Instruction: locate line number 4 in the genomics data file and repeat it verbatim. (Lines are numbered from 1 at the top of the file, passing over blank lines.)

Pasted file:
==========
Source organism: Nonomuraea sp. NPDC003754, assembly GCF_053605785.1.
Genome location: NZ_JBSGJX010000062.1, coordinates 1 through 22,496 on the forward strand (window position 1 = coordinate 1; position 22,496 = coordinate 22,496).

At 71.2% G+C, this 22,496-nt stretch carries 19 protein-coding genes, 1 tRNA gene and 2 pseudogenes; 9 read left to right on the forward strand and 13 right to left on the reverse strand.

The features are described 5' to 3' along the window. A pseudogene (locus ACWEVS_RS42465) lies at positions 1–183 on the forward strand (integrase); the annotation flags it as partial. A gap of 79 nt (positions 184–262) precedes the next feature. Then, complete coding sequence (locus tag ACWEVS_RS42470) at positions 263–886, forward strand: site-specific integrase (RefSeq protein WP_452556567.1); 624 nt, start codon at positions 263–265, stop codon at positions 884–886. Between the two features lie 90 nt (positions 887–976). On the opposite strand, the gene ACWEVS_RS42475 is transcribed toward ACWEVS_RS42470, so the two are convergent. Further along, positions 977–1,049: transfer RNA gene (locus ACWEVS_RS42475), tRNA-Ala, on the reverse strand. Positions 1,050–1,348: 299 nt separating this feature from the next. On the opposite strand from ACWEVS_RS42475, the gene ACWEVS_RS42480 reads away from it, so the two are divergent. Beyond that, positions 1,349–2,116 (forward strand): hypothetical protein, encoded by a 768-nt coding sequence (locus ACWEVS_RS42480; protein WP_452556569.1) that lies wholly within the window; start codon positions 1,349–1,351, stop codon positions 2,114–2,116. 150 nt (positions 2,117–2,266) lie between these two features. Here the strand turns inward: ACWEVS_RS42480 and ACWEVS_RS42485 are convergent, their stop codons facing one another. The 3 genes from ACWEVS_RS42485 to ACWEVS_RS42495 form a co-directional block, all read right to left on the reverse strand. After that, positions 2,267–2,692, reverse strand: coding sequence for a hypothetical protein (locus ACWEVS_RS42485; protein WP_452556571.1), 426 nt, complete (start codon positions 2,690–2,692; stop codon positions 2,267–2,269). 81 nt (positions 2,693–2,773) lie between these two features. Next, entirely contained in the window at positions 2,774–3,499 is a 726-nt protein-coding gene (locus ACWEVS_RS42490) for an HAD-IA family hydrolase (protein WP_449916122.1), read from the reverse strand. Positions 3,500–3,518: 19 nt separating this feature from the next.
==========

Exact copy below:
The features are described 5' to 3' along the window. A pseudogene (locus ACWEVS_RS42465) lies at positions 1–183 on the forward strand (integrase); the annotation flags it as partial. A gap of 79 nt (positions 184–262) precedes the next feature. Then, complete coding sequence (locus tag ACWEVS_RS42470) at positions 263–886, forward strand: site-specific integrase (RefSeq protein WP_452556567.1); 624 nt, start codon at positions 263–265, stop codon at positions 884–886. Between the two features lie 90 nt (positions 887–976). On the opposite strand, the gene ACWEVS_RS42475 is transcribed toward ACWEVS_RS42470, so the two are convergent. Further along, positions 977–1,049: transfer RNA gene (locus ACWEVS_RS42475), tRNA-Ala, on the reverse strand. Positions 1,050–1,348: 299 nt separating this feature from the next. On the opposite strand from ACWEVS_RS42475, the gene ACWEVS_RS42480 reads away from it, so the two are divergent. Beyond that, positions 1,349–2,116 (forward strand): hypothetical protein, encoded by a 768-nt coding sequence (locus ACWEVS_RS42480; protein WP_452556569.1) that lies wholly within the window; start codon positions 1,349–1,351, stop codon positions 2,114–2,116. 150 nt (positions 2,117–2,266) lie between these two features. Here the strand turns inward: ACWEVS_RS42480 and ACWEVS_RS42485 are convergent, their stop codons facing one another. The 3 genes from ACWEVS_RS42485 to ACWEVS_RS42495 form a co-directional block, all read right to left on the reverse strand. After that, positions 2,267–2,692, reverse strand: coding sequence for a hypothetical protein (locus ACWEVS_RS42485; protein WP_452556571.1), 426 nt, complete (start codon positions 2,690–2,692; stop codon positions 2,267–2,269). 81 nt (positions 2,693–2,773) lie between these two features. Next, entirely contained in the window at positions 2,774–3,499 is a 726-nt protein-coding gene (locus ACWEVS_RS42490) for an HAD-IA family hydrolase (protein WP_449916122.1), read from the reverse strand. Positions 3,500–3,518: 19 nt separating this feature from the next.